Compared to many other outdoor activities, scuba diving is generally considered a low-risk activity. However, it does involve some trauma or illness, such as sunburn, pulmonary embolism, Oxygen Toxicity，nitrogen narcosis, even be attacked by unknown sea creatures.
So, is scuba diving safe?
The answer is yes, when properly trained, using safe diving practices in conditions appropriate for that training, scuba diving is indeed a very safe activity.
To put the level of risk into perspective, a 2010 workshop conducted by the Diver’s Alert Network (DAN) showed that in the USA, annual fatality rates associated with scuba diving averaged 16.4 deaths per 100,000 divers – a figure similar to those associated with driving a vehicle (16 per 100,000 people), and only marginally more than the average number of deaths that occur while jogging (13 per 100,000 people)
Of course, the following measures are what a diver especially a novice needs to do before diving for avoiding accidents happened.
1. Do a Fully Health Check
Almost all diving training institutions or clubs require novice divers to complete a mandatory medical questionnaire before taking a scuba diving course. Some countries even require divers to obtain a doctor's clearance before starting.
It is widely believed that the main cause of death in scuba divers is an existing medical condition, primarily some of cardiovascular diseases, such as high blood pressure (hypertension) which is often overlooked on the water surface, but can be fatal underwater.
It is rare that diving accidents are caused by medical problems, but all divers must be serious to their health. You may not need to be a professional diver or athlete, but if you have an existing medical condition, you still must go to a regular hospital and seek medical clearance from a doctor to dive.
2. Check your Gears
To keep your life safety underwater, it largely depends on your underwater gears. Don't be lazy to check your devices before diving. It could create a life-threatening situation for both of you if some of the gears are malfunction.
Moreover, most of the equipment-related accidents are not caused by broken equipment, but because divers aren't sure how it works.
Therefore, it is necessary to take courses on how to use underwater gears.
Generally, there is no "unsafe" diving gears as long as they properly maintained or used, and you are well instructed in its operation.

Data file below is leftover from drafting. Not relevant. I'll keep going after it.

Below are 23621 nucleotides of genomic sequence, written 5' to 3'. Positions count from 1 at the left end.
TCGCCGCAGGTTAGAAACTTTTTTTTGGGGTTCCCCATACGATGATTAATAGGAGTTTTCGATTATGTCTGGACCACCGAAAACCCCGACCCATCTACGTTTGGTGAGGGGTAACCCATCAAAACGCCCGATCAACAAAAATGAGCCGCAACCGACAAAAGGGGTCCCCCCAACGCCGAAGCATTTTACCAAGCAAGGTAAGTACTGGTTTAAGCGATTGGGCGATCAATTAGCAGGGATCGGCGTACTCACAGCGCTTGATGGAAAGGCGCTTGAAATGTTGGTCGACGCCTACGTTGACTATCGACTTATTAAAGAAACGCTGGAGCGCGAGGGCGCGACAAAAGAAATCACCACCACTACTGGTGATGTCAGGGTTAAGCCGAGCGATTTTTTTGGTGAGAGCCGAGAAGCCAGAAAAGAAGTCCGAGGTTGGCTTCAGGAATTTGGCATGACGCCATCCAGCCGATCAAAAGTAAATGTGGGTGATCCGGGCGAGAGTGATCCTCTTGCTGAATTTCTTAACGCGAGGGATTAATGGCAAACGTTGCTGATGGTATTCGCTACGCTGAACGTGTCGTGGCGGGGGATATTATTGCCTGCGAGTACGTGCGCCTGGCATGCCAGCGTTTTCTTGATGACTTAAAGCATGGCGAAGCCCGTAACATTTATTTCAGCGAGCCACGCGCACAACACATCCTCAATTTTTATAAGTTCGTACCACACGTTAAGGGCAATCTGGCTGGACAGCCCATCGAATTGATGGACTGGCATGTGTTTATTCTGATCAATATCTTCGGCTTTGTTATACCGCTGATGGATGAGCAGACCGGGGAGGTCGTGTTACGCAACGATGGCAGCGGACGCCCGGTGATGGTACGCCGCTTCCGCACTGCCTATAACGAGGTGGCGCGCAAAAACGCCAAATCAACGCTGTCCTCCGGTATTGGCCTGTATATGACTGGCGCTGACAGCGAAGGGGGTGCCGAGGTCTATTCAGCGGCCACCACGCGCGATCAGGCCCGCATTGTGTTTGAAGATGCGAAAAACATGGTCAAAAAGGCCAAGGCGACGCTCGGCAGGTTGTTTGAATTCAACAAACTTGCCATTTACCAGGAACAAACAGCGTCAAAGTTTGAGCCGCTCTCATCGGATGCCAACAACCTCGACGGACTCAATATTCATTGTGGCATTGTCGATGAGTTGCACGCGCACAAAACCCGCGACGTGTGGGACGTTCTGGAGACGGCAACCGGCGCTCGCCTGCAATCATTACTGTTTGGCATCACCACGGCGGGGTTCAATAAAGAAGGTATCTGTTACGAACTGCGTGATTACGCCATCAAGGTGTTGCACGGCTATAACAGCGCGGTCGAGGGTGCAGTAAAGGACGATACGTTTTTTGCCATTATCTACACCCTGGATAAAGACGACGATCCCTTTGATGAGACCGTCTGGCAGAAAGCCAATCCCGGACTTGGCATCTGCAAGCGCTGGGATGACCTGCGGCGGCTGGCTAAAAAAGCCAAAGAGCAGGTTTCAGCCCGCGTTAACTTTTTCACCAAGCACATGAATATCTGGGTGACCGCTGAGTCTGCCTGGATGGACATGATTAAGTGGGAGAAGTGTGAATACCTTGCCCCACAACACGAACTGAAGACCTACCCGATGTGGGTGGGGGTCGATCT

Before scuba diving, we will do a pre-check to for the following gears.
- The oxygen tank: make sure we have enough air in our tank.
- The wearing jackets:the jacket we wear which can control our buoyancy underwater and stay afloat runs normally.
- Defoggers: we can see underwater clearly with the defoggers which can recuse the risks from coral reef or unknown creature.
3. Do not drink alcohol or take drugs before diving
Remember that it is not advisable to drink alcohol before or after diving.
The dangers of drinking alcohol on diving are self-evident.
Firstly, alcohol can have a great effect on divers’ judgment, resilience and body coordination, because alcohol will depress the central nervous system. However, those affected divers are often unaware of the damage.
Dr. Glen Egstrom, a diving physiology researcher at the University of California, Los Angeles, reviewed more than 150 studies exploring the effects of alcohol on athletic performance and found that alcohol is associated with about 50 percent of diving accidents that occur in people of drinking age.
Secondly, alcohol causes the blood vessels in our skin to dilate, which in turn increases blood flow to the skin, ultimately making us more prone to hypothermia.
Thirdly, drinking alcohol can also affect our blood pressure, as those blood vessels supplying our muscles constrict as blood alcohol levels rise. This is especially dangerous for divers who are already at risk for heart disease.
4. Know your limits
Be sure to dive within your own limits. The limits of human be change every day and every year. You might be eligible to dive to 100 feet years ago, jumping straight into that deep dive might not be the best plan but if you haven't dived in a few years
Exceeding training limits is a significant cause of scuba diving accidents. Having an entry-level diving certification doesn't mean you can take on some remote pinnacles and rough currents.
5. Never diving without a buddy
Although the overall mortality rate for diving is very low, did you know that? Some data have pointed out that 86% of the accidental deaths of divers are due to them going alone.
Not only does a buddy system greatly reduce the risk of accidents and fatalities in scuba diving, it is also more fun than diving alone. When you are unwell or encounter an ocean current, your companions may be able to save you in distress.
What’s more, as a communal sport, half of the fun for scuba divers is sharing the experience with each other.
6. Be familiar with the underwater areas
When diving in a new underwater area, you must make a more comprehensive investigation and assessment of the surrounding and seabed conditions, even if you are experienced in diving.
Except the diving environment, you’d better keep an eye on weather conditions, water temperature, water depth, even whether there is a reef or dangerous biological attack which may be threaten your life.
Further more, be aware of local tides and currents.
Last but not least: plan your dives in advance: such as preparing necessary first aid medicine, planing the travel route and days, the list of accompanying persons and diving proficiency, necessary pre-diving training.
Whatever, it is a must for every diver to obey the rules set by experienced divers and putting safety first.
Happy Starting, happy ending.